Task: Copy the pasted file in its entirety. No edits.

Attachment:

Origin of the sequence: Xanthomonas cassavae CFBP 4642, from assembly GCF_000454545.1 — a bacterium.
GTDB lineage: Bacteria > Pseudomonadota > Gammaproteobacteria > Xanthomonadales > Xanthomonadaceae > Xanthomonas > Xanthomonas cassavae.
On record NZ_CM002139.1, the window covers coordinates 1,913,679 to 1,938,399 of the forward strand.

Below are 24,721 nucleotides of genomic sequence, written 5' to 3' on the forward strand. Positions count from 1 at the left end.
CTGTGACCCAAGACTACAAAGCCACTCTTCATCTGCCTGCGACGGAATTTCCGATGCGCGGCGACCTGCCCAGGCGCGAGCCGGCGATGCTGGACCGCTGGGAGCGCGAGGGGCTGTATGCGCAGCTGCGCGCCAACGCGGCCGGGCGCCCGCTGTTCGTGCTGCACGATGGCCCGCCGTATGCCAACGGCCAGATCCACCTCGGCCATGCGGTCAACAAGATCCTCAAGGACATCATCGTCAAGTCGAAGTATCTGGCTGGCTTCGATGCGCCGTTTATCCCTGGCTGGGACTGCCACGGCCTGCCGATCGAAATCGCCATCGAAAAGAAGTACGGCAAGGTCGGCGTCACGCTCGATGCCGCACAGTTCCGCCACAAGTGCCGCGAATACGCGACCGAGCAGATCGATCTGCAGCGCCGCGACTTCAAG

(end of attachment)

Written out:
Origin of the sequence: Xanthomonas cassavae CFBP 4642, from assembly GCF_000454545.1 — a bacterium.
GTDB lineage: Bacteria > Pseudomonadota > Gammaproteobacteria > Xanthomonadales > Xanthomonadaceae > Xanthomonas > Xanthomonas cassavae.
On record NZ_CM002139.1, the window covers coordinates 1,913,679 to 1,938,399 of the forward strand.

Below are 24,721 nucleotides of genomic sequence, written 5' to 3' on the forward strand. Positions count from 1 at the left end.
CTGTGACCCAAGACTACAAAGCCACTCTTCATCTGCCTGCGACGGAATTTCCGATGCGCGGCGACCTGCCCAGGCGCGAGCCGGCGATGCTGGACCGCTGGGAGCGCGAGGGGCTGTATGCGCAGCTGCGCGCCAACGCGGCCGGGCGCCCGCTGTTCGTGCTGCACGATGGCCCGCCGTATGCCAACGGCCAGATCCACCTCGGCCATGCGGTCAACAAGATCCTCAAGGACATCATCGTCAAGTCGAAGTATCTGGCTGGCTTCGATGCGCCGTTTATCCCTGGCTGGGACTGCCACGGCCTGCCGATCGAAATCGCCATCGAAAAGAAGTACGGCAAGGTCGGCGTCACGCTCGATGCCGCACAGTTCCGCCACAAGTGCCGCGAATACGCGACCGAGCAGATCGATCTGCAGCGCCGCGACTTCAAG